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January 11, 2010
Monday with Mike: Big Ten, SEC shine in bowls
Before we finish talking about the 2009 season, let's take one final look at the bowls and which leagues truly stood out.
Looking at a league's postseason won-lost record can tell you some things, but it's not necessarily a good gauge unless you look more closely at the wins. And that's what we're going to do.
We're defining a "good" postseason win as one over a team that was above .500 in its Big Six league.
The pressure is on at USC
Carroll had an unreal run with the Trojans from 2001-2009, but that came on the heels of an 11-season stretch (1990-2000) that saw USC go to one major bowl (the Rose) and stay at home during the postseason five times.
The coach matters -- a lot.
Look at Alabama, Florida, LSU, Notre Dame, Ohio State, Texas -- every major program. The wrong coach means mediocrity or worse, so USC's hire is vital to keep things rolling along.
This is akin to what USC officials faced when John McKay left USC after the 1975 season to take over as coach of the expansion Tampa Bay Buccaneers. Officials promoted John Robinson and the train kept a-rollin'. But when Robinson left after the 1982 season, USC went through four coaches (including a return engagement by Robinson) before hiring Carroll in 2001. Ask any USC fan about the Ted Tollner or Paul Hackett years if you want to know how important it is to hire the right guy.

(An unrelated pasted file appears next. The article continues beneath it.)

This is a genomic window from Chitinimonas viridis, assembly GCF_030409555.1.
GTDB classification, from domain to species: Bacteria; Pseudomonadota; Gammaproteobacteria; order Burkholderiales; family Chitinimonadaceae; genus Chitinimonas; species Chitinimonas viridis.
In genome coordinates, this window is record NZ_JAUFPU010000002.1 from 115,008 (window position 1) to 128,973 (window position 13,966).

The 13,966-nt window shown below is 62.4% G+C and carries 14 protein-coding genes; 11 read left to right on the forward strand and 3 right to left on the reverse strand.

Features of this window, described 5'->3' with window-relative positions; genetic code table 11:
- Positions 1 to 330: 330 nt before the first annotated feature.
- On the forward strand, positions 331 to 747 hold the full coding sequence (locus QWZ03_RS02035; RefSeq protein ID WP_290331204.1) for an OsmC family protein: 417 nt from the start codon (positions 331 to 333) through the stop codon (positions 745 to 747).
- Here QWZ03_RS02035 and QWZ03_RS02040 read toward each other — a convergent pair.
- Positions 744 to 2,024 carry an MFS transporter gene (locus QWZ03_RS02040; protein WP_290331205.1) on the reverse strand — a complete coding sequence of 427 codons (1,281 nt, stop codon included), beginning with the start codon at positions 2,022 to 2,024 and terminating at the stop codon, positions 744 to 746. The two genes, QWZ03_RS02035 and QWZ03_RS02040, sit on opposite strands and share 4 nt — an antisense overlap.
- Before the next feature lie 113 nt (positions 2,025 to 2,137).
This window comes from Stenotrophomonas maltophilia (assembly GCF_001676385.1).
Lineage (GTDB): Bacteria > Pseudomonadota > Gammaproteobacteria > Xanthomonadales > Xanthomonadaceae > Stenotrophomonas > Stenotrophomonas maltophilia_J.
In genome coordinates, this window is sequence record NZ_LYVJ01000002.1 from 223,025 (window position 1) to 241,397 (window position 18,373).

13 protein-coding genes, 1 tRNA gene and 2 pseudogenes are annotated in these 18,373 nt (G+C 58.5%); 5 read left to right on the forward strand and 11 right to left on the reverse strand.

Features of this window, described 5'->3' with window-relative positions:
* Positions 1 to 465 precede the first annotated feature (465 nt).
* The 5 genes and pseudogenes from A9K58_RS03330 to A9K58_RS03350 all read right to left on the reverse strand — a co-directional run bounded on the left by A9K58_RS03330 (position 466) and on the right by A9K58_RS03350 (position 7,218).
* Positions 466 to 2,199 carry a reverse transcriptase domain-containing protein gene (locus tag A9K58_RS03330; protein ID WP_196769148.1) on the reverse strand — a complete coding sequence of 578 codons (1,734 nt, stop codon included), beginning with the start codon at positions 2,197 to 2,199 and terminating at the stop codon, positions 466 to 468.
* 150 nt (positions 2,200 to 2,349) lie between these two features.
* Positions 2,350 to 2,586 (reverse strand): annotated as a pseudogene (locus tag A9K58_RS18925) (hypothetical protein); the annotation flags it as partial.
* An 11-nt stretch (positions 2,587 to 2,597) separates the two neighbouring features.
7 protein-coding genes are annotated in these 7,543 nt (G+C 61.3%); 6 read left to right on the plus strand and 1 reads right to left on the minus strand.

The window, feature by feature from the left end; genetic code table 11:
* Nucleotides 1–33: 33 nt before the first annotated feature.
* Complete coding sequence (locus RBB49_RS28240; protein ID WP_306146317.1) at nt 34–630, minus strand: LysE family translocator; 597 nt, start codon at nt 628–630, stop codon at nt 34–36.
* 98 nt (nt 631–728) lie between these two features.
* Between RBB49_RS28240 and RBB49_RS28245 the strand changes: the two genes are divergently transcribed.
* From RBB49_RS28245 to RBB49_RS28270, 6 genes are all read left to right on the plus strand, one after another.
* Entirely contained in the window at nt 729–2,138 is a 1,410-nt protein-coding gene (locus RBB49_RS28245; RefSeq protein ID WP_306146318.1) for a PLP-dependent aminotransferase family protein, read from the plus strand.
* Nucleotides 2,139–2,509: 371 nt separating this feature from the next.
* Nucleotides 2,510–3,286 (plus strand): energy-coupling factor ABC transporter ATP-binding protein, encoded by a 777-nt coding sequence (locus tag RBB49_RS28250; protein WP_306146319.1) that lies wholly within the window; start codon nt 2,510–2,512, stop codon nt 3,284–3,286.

One of those SEC West players made a good decision -- and it wasn't Snead.
Snead went into the season as a dark-horse Heisman contender, but he struggled the whole season, finishing with 20 touchdown passes but also 20 interceptions. Snead has some physical tools, but his mechanics and decision-making are a mess.
After the season -- and before Snead made his decision -- Rebels coach Houston Nutt said Ole Miss' quarterback job would be opened for spring ball, and perhaps that's why Snead decided to turn pro. But it's obvious from Snead's performance this season that he has a lot of work to do before he becomes even an adequate NFL quarterback.
As for Mallett, he threw for 3,624 yards, with 30 touchdowns and just seven interceptions in his first season as a full-time starter. But when you look at his performances against "good" defenses, you realize Mallett made a wise decision to return.
Mallett completed 55.8 percent of his attempts, which was 1 percentage point better than Snead but roughly the same as South Carolina's Stephen Garcia and Georgia's Joe Cox. Against the four best defenses he played -- Alabama, Florida, LSU and Ole Miss, all in the top 20 nationally in pass efficiency defense -- he completed 39.3 percent of his passes, with four TDs and two picks. Fourteen of his 30 TD passes came in non-conference games, and 10 more came against Georgia and Mississippi State, which were 10th and 11th, respectively, in the SEC in pass-efficiency defense.
With another season under Bobby Petrino, Mallett should be able to increase his completion percentage to 61 or 62 and his TD total to the high 30s, all the while keeping his interception total low.